Popovers and Candlelight: Patricia Murphy and the Rise and Fall of a Restaurant Empire
(State University of New York Press)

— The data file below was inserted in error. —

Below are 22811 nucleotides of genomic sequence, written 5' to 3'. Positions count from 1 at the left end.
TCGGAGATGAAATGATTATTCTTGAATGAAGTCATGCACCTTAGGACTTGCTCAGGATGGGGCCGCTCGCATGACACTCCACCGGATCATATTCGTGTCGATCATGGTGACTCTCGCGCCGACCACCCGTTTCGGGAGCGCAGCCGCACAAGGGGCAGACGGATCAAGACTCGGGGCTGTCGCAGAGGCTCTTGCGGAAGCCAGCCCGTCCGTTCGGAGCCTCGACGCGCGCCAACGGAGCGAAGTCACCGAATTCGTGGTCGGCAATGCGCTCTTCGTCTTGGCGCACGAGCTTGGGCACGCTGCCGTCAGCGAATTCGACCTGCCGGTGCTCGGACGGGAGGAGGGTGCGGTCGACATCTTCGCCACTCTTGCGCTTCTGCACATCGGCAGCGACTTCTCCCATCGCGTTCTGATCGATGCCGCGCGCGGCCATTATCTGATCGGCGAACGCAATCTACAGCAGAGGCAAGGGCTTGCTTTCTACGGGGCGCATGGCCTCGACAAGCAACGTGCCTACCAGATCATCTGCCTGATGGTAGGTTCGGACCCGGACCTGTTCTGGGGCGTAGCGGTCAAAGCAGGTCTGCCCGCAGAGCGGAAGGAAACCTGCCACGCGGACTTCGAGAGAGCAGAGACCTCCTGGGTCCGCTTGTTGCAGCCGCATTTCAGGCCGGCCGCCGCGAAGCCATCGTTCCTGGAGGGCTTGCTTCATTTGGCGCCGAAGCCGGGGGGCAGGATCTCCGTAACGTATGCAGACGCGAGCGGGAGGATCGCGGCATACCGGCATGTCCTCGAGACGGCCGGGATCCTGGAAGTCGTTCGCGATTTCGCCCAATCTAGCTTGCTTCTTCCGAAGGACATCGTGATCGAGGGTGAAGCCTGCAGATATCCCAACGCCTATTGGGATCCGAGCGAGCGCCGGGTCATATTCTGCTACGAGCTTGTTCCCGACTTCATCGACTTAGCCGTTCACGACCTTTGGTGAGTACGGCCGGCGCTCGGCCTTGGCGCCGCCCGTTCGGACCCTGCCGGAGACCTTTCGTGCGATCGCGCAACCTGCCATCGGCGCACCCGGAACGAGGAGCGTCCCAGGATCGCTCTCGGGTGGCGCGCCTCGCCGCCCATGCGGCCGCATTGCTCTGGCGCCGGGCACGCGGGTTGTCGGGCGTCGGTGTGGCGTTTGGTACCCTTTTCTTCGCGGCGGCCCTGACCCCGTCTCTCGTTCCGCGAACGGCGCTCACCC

What would you do with your last sixty dollars? If you were Patricia Murphy you’d turn it into a fortune by buying a rundown Brooklyn diner. On the cusp of the Great Depression, the diner became an overnight sensation, the first of nine popular Patricia Murphy’s Candlelight Restaurants that opened over the course of four decades in New York and Florida. In Popovers and Candlelight, CHNY member Marcia Biederman recounts how Murphy bucked Mad Men–era sexism in a male-dominated field and created remarkable dining experiences with solid American fare, a talented staff, and eye-popping décor. Dripping in diamonds, she transcended ethnic prejudices to become a socialite and built a brand that sold fragrance as well as food. Mutinous siblings, a desperate manager, and a typhoid outbreak brought it all to an operatic end, but Biederman restores Murphy and her contributions to their proper place in women’s and culinary history. This book will delight readers with its rags-to-riches story and fascinating view of class, gender, ethnicity, and food culture during much of the twentieth century.